Monday, August 04, 2008

Rate of Change

For how much longer will the US depend on petroleum as our primary source of the energy we use for transportation? Conflicting beliefs about the answer to that question lie at the heart of the current debates about offshore drilling and additional support for alternative energy programs. If it is only a few more years, as some assert, then indeed, the production from oil fields in tracts currently off-limits would likely arrive after the greatest need for them has passed. If, on the other hand, we will still be importing oil 20 years from now, then we need to keep our oil project pipeline full, to ensure that we don’t open an even larger window of import vulnerability, on our way to greater energy self-reliance.

Answering this question involves a number of large uncertainties, including the persistence of Americans’ current conservation efforts, particularly if energy prices stabilize or fall farther; whether and how soon non-food-based biofuels can be produced on an industrial, rather than boutique scale; how rapidly plug-in hybrids and other electric vehicles can capture significant market share; and how our response to climate change will re-prioritize our use of other energy resources, and in particular whether we preferentially back out oil or coal first. The future availability of oil itself will also play a role, depending on how close we really are to a permanent peak in global production.

It’s good to have a vision of the end result we desire, presumably a world that is much less reliant on fossil fuels and in which renewable energy sources power electrified cars via a modernized power grid, augmented by nuclear power and liquid biofuels. But planning our journey to that outcome requires a clear understanding of the incremental changes that must occur along the way. In order to make progress toward such a goal, every year the output of that year’s additions to our renewable energy sources must exceed the net result of the growth of demand, moderated by efficiency and conservation, and any changes in the output of other energy sources. If, for example, domestic oil production declines by more than the net new contribution from biofuels, conservation and vehicle electrification, we will lose ground and import more foreign oil.

Last year we did pretty well on the liquid fuels front. In 2007, US ethanol production increased by 1.65 billion gallons per year, the energy equivalent of 71,000 bbl/day of gasoline, about 0.8% of demand, while gasoline consumption grew by less than 0.4%. This year, with gasoline consumption down and ethanol likely to add over 2 billion gallons of additional production, ethanol should capture more market share from petroleum-based gasoline. But in light of concerns about competition between food and fuel, and new questions about the environmental benefits of grain ethanol, that kind of growth cannot be sustained for much longer, without a large contribution from cellulosic biofuels that are still in the demonstration phase.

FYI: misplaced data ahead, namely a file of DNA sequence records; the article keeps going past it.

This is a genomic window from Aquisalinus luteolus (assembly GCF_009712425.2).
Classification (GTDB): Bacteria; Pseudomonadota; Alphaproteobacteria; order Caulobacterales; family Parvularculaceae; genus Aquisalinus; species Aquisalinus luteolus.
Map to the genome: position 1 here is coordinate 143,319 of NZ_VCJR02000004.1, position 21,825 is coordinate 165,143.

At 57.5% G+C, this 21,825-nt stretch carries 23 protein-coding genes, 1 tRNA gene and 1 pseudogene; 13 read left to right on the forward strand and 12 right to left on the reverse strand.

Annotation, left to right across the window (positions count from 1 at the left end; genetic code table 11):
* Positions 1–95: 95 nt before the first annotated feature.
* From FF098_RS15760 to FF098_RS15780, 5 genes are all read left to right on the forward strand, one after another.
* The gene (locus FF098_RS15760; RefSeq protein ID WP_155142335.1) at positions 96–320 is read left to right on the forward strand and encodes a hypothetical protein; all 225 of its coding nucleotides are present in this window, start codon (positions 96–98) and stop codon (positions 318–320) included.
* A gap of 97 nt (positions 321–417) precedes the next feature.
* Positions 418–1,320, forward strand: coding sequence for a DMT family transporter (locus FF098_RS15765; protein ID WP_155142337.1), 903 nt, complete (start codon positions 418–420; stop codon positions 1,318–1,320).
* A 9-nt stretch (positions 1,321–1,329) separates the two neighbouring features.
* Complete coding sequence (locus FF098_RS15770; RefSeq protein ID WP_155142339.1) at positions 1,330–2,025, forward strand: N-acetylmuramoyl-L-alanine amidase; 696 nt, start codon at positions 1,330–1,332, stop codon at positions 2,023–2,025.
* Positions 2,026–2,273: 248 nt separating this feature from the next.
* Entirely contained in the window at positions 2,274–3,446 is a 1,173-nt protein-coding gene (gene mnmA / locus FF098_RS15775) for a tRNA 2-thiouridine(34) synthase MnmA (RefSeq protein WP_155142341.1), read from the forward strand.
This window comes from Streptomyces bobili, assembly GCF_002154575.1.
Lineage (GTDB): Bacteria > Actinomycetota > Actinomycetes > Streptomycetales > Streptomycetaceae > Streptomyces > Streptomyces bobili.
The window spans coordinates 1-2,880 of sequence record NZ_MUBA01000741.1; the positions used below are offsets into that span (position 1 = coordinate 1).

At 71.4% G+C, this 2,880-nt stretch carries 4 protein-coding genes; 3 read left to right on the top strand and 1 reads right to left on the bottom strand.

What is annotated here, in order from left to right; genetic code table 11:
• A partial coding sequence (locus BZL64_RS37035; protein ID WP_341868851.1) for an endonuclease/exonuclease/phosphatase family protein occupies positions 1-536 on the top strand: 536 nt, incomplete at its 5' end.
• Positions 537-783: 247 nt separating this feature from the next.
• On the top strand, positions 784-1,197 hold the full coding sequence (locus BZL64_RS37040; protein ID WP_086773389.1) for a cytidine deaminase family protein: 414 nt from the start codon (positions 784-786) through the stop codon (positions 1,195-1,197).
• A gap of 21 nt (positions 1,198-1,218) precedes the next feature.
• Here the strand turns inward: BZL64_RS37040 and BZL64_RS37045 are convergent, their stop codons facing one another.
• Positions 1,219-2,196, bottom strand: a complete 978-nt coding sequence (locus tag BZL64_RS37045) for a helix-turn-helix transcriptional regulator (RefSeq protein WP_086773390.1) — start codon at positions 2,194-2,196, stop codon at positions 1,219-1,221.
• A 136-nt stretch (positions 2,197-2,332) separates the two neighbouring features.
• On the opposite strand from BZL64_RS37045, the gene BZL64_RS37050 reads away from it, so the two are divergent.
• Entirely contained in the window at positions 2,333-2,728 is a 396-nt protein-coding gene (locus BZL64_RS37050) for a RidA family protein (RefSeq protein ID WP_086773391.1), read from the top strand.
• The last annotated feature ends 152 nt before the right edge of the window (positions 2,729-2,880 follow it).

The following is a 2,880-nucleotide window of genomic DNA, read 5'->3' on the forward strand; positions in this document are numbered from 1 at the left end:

Progress was less impressive last year with regard to electricity, despite sustained high growth rates for both wind and solar power. The US added a record 5,244 MW of wind capacity, contributing approximately 14 billion kWh of generation, or 0.3% of electricity demand. That backed out the equivalent of 100 billion cubic feet of natural gas, equating to about 50,000 bbl/day of oil. Solar power grew by approximately 270 MW, covering another 0.01% or so of demand, or the equivalent of an extra 2,000 bbl/day of oil. However, US electricity demand grew by 2.3%, while hydropower, our largest renewable energy source, declined in output. As a result, the market shares of coal and nuclear power were stable, while natural gas actually gained ground at the expense of all renewables.

Based on these figures, renewable energy must expand by about a factor of ten before its annual growth will be large enough to make a significant dent in our reliance on fossil fuels in the electricity sector, even without considering the growth in electricity demand that would follow from the addition of millions of plug-in hybrids and EVs to our car fleet. Nor are biofuels likely to eliminate our oil imports in the meantime. At the Congressionally-mandated rate of 36 billion gallons per year in 2022, they will displace the equivalent of 1.5 million bbl/day of gasoline, while the US today imports between 11 and 12 million bbl/day of crude oil and petroleum products, net of exports.

The bottom line is that renewable energy is not yet in a position to make fossil fuels obsolete, and anyone suggesting otherwise is engaging in as much wishful thinking as someone who asserts we can “drill our way to energy independence”—a proposition I have only ever heard as a straw man offered up by opponents of drilling. Renewables have ample scope for further growth, but they also face important obstacles. Even with an increased focus on conservation and efficiency, the chances that we will not still need to import significant quantities of oil ten years from now look very slim, particularly if US oil production continues to decline at the 2-3% per year rate we have experienced over the last decade. Against that backdrop, the current energy compromise suggested by the “Gang of 10” senators looks pragmatic and prudent.

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